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RCN slams indecision on social care funding


Plans to overhaul the social care system in England outlined today have been dismissed as “cold comfort” by the Royal College of Nursing.

RCN general secretary Peter Carter criticised the government’s failure to agree a funding system for social care, despite committing to national standards on quality and who is eligible for care.

The proposals, set out in a white paper on social care, say the government accepts in principle a cap on care costs, and will work to introduce a system of loans from councils to pay for residential care by April 2015.

But the proposals stopped short of committing to how much a patient would have to pay, unless it could find an extra £2.2bn a year to fund the scheme.

Dr Carter said: “While there is much to welcome in these proposals, nurses will be particularly disappointed that the government has failed to tackle the critical issue of social care funding.

“Accepting the need for a cap on the amount individuals contribute to costs without any timescale for implementation will be cold comfort to service users and patients.

“It is nursing staff who are currently dealing with the pressures of delayed transfers between hospital and community settings, restriction on services and confusion over who pays for what.

“We are particularly concerned that at the moment many people face a ‘revolving door’ in care. For some this means ending up back in hospital soon after discharge as the support simply does not exist to care for them properly in the community.”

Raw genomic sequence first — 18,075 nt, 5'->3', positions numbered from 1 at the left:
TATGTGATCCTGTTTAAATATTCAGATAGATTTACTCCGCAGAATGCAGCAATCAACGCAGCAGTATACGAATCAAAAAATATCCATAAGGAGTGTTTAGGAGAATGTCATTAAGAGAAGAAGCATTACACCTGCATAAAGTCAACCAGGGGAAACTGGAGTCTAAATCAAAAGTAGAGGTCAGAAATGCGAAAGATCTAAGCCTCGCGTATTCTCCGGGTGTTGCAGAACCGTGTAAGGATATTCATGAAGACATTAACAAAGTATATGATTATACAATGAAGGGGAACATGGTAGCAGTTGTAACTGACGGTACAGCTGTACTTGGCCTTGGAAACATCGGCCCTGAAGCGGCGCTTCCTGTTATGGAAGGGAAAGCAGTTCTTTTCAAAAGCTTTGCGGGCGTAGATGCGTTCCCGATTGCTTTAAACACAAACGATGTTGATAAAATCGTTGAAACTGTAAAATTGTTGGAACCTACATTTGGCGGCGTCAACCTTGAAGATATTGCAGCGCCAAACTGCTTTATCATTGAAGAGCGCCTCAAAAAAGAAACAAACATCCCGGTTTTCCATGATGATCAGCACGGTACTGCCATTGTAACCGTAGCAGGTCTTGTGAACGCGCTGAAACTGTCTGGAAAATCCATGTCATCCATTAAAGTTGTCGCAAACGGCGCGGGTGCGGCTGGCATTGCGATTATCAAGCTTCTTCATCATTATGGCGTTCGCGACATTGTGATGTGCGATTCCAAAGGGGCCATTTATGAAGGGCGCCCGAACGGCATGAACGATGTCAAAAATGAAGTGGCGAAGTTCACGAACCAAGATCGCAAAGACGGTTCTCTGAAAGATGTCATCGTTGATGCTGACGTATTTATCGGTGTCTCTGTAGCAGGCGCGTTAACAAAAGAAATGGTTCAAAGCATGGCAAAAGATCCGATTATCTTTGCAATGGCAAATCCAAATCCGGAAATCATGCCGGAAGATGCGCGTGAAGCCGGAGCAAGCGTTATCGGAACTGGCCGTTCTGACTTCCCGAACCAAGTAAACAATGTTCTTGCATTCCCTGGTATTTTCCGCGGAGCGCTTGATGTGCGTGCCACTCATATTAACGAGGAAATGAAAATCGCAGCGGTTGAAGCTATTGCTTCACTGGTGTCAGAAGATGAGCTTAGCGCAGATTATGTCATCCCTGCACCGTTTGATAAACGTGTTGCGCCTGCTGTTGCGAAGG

Speaking in Parliament today, shadow health secretary Andy Burnham welcomed the proposals set out as “important steps forward”, before dismissing the white paper as only “half a plan”, which “failed the credibility test” without a funding settlement.

“The proposals he has set out today are in danger of appearing meaningless and may in fact raise false hopes amongst older people and their families,” he said.


Readers' comments (3)

  • King Vulture

    So the RCN agrees with what seems to be the consensus view.

    I would point out, that it is actually the patients who are most affected by this uncertainty, not nurses.

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  • looks as though changes to the EU laws on human rights to protect the elderly and their benefits may sort this one out. better stick in the EU for protection against our government.

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  • How true the first comment is. Not really any acknowledgement of the human cost of the poor pensioner who is the recipient of the lack of funding and the right to dignified care. Just cold, hard cash is what it boils down to.

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